Intofawar Farmers Cooperative


In February 1971 an initial meeting was held with a group of representative senior Kissi farmers, mainly heads of villages or sub groups, to discuss the establishment of a market co-operative. The objective of the market co- operative was to purchase at fair prices farmer's export crops: palm kernels, coffee- & cocoa beans, and rice and sell to farmer co-operative members, improved coffee-, cocoa- & oil palm seedlings, rice seed, fertilizers, pest and disease control chemicals.

The need for establishing a market co-operative was based on findings of our market survey. These showed that most commodity traders and middlemen in the Foya area, systematically under-weighted the commodities purchased by tem from the farmers. To achieve this, traders systematically used scales, which underweighted by 5 to 10%. This implied that farmers were underpaid by 5 to 10% less for the commodities they sold. Based on our findings, the Secretary of Agriculture, Mr. James Philips, instructed his staff to establish a market co-operative for Upper Lofa County with the exclusive rights to purchase all export commodities, including palm kernels, coffee- and coca beans. Another activity of the co-operative was to provide at cost price improved cocoa & coffee seedlings, rice seeds and farm inputs: fertilizers, & pest and disease control material.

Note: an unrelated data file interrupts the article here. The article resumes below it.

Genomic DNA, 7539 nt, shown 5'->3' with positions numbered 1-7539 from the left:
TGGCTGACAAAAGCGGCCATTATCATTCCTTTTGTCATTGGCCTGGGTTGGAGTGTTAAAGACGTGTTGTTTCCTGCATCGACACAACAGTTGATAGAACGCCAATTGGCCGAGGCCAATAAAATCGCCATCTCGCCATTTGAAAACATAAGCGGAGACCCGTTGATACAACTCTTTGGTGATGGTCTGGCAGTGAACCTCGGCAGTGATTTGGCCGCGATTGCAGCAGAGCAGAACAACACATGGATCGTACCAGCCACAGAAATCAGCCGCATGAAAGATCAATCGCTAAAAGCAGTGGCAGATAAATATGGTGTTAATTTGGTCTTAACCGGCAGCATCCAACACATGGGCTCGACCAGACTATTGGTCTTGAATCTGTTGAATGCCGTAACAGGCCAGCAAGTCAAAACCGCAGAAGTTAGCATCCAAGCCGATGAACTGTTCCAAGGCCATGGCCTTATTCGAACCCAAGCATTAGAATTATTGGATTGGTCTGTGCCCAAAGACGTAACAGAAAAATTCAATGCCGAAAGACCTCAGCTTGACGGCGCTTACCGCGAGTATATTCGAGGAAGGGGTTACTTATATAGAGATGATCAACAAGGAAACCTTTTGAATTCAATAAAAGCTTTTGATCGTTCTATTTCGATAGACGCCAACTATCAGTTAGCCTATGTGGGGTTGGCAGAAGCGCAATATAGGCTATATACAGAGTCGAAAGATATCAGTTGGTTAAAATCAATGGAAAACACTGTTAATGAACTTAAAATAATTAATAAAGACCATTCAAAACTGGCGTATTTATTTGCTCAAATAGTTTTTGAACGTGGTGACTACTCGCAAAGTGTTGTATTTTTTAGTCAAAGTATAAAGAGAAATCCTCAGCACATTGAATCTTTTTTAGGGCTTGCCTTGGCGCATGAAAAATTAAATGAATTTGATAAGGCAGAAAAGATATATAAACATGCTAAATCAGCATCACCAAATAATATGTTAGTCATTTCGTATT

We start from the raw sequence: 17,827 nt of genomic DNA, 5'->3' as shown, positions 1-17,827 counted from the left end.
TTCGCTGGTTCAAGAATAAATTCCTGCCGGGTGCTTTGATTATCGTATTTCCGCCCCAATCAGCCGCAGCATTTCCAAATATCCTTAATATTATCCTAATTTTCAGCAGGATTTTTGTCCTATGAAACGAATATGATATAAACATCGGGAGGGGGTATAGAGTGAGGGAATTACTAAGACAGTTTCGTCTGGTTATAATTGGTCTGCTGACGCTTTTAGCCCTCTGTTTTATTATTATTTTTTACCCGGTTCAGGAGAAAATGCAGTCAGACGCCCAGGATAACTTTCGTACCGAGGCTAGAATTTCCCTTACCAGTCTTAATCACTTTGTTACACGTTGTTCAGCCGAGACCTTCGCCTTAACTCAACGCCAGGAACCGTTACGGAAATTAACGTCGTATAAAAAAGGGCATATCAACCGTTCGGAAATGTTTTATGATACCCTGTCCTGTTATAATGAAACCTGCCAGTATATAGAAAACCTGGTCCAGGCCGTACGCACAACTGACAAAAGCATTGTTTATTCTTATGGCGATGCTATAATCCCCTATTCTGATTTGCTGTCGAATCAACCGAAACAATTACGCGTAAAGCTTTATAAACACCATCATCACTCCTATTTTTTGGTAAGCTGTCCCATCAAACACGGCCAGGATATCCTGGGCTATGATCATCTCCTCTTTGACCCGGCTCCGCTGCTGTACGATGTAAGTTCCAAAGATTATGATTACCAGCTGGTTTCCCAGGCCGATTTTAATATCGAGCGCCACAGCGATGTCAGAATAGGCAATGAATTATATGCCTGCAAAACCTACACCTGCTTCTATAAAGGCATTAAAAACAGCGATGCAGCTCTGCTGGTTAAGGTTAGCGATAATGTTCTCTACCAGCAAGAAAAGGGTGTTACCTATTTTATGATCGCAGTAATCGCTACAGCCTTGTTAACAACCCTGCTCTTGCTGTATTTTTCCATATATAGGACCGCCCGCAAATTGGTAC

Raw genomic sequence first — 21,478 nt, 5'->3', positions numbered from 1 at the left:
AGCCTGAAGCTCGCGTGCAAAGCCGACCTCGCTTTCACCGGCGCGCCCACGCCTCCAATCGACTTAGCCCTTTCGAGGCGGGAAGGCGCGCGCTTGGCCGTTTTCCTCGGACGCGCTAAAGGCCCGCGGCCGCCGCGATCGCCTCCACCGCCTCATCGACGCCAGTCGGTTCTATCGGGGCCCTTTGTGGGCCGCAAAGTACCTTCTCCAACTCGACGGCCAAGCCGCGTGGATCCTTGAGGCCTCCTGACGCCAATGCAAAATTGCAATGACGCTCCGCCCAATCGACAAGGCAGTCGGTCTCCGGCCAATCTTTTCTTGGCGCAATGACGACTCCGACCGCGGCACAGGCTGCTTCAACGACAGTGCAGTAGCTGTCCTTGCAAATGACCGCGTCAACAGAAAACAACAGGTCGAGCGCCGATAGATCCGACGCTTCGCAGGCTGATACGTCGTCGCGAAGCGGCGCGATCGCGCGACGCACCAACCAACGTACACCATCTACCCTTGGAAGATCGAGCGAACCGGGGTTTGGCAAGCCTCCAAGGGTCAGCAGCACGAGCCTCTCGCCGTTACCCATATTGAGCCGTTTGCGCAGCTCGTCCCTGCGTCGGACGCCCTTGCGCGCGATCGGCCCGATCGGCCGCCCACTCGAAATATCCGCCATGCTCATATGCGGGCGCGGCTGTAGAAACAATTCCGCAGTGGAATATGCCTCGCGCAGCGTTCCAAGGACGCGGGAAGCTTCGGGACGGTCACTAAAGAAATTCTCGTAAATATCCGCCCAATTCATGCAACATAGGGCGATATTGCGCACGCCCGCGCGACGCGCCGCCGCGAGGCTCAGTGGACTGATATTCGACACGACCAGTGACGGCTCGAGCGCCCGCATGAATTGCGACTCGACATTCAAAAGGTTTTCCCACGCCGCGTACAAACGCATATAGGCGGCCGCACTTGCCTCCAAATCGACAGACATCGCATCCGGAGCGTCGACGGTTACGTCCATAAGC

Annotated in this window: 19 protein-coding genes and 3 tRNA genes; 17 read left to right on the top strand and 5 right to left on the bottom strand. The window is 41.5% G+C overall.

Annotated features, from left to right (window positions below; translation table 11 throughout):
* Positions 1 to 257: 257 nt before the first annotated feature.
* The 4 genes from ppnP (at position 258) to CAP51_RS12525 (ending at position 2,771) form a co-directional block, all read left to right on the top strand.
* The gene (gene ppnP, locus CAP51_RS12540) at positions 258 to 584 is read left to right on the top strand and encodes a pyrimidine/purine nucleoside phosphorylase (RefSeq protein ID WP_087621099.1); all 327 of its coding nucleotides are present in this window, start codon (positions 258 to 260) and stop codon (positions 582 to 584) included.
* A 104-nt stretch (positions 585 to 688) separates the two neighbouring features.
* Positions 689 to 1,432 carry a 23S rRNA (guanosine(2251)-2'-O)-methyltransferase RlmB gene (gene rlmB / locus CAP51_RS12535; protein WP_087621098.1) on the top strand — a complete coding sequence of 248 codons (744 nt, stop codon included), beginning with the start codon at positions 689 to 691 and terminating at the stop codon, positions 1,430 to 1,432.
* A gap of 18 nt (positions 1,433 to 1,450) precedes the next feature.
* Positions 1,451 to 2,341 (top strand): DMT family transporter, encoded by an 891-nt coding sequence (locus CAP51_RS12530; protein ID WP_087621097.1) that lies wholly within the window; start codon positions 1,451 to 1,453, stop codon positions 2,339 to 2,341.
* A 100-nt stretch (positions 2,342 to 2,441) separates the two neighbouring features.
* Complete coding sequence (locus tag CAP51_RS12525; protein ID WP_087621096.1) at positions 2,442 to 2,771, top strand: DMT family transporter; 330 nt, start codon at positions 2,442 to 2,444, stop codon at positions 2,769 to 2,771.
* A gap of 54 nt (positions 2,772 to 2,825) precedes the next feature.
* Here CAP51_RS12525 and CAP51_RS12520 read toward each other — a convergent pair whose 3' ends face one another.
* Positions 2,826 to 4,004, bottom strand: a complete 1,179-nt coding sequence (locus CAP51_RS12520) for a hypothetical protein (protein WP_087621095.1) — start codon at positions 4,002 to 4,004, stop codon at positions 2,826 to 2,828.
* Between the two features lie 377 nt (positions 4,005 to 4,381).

During the second meeting of senior farmers in March 1971, the name Intofawar was selected for the Market Co-operative. Intofawar, means in a free translation of the local Kissi language: "Let us see". As image no 148 shows some 15 farmer leaders, each representing a specific village or sub group, met in front of the project headquarters.

The discussion was very intense as the farmers all agreed that they wanted to improve their situation and stop being dependent on the local traders for buying their crops. The participants indicated that actually the new Co-operative would be a formal extension of the informal cooperation which already existed between the different sub groups of the Kissi people. In spite of the fact that most farmers were illiterate, they readily accepted the need for a cooperative statue, bylaws and rules for the new Co-operative. The farmer representatives further decided to have some of their sons, who had recently graduated from the new high school in Foya, to join the staff of the Co-operative and to learn from the American Peace Corps volunteers how to run a Marketing Co-operative.

In view his previous experiences with co-operative development, van Santen was asked by the Secretary of Agriculture, Mr. James Philips to assist the Co-operative as an advisor, which request he gladly accepted.

Slideshow Intofawar

The rural economy
Lofa County 1970's
A pictorial story


Charles van Santen
December 2005